Crown attorney John Cisorio argued "the pleas are legitimate pleas" and shouldn't be revoked unless new information takes the case in a different direction.

Barry said he didn't know what prompted Makhniashvili's courtroom declarations, but noted his client has been under constant stress since his daughter vanished.

"It was just spontaneous," he told reporters outside court. "He said what he said and I can't really go any further than that."

Earlier in the day, court heard a psychiatric report found Makhniashvili has a "major mental illness" but couldn't diagnose a specific condition.

The defence said it would seek further evaluation by a psychologist.

Makhniashvili admitted stabbing two people in front of their home last November. The victims had posted his bail after he was charged with stabbing a neighbour at his apartment building in May 2010.

© Copyright (c) Shaw Media Inc.


Tuesday, July 26, 2011

Calvin Barry Toronto Lawyer Defends Makniashvili

Mariam's dad's bizarre court outburst

By Michele Mandel, QMI Agency

The father of missing teen Mariam Makniashvili disrupted his sentencing hearing Tuesday morning to complain about his treatment in jail.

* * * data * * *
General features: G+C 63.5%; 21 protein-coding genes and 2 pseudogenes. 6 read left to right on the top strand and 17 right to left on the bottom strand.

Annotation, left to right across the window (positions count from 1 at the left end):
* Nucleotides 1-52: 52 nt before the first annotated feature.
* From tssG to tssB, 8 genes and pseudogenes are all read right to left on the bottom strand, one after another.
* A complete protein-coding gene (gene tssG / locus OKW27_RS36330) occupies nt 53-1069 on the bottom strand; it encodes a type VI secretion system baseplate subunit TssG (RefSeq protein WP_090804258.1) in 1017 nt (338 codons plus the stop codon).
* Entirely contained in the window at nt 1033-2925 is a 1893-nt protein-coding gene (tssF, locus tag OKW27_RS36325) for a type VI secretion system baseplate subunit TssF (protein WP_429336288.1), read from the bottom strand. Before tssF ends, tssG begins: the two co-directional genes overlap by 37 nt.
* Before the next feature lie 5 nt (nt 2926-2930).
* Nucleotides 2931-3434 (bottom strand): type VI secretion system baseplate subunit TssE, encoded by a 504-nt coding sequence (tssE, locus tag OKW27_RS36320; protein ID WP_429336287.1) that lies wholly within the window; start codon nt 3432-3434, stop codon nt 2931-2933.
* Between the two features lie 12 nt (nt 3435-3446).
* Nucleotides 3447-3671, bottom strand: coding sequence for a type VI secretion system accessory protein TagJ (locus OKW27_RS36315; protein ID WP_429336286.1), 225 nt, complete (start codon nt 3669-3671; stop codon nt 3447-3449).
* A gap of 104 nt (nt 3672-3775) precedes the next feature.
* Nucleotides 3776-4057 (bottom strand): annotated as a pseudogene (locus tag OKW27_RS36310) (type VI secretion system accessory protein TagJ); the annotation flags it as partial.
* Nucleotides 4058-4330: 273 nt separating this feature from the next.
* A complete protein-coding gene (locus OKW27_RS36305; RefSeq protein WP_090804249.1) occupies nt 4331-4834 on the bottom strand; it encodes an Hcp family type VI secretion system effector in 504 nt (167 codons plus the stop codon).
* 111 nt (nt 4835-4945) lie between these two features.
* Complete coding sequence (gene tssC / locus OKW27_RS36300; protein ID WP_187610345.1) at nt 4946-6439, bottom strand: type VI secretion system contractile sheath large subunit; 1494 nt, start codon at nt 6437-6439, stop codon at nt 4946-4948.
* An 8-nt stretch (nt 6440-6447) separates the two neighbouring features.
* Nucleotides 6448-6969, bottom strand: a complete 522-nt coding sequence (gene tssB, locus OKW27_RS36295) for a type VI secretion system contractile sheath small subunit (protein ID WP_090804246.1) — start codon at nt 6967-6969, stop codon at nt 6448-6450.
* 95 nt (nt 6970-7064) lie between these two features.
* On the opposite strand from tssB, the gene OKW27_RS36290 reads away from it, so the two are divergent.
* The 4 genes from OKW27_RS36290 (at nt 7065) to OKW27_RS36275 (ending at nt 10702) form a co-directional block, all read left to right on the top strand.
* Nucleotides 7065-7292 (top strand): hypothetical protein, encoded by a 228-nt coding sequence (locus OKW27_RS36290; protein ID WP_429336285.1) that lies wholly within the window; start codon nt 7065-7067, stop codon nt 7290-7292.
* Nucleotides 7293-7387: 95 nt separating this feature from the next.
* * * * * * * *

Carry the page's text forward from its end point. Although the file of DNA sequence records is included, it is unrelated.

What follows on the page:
"I was administered drugs without my consent," Vakhtang Makniashvili said in his surprise outburst before Judge Rebecca Rutherford. "These are things you need to know. "

The judge immediately ordered a recess and asked lawyer Calvin Barry to talk to his client before they resume.

Outside court, Barry said Makniashvili was upset because he had wrongly assumed the sentencing hearing would conclude that day. Instead, the Crown is asking for an additional psychological assessment.

Makhniashvili pleaded guilty in May to two separate stabbings in the months following his daughter's mysterious disappearance two years ago.

The first was inflicted on neighbour Sean Ure on May 7, 2010, and the second on Nov. 4, 2010, against David and Dolores Langer, the couple who had posted his bail.

The victims of his bizarre stabbing spree are expected to deliver victim impact statements when the hearing resumes.

Calvin Barry Defends Makhniashvili

Father of Miriam Makhniashvili to be sentenced Tuesday

2011/07/26 | Marcia Chen,

A drawing of Vakhtang Makhniashvili in court on Nov. 5, 2010. CITYNEWS/Marianne Boucher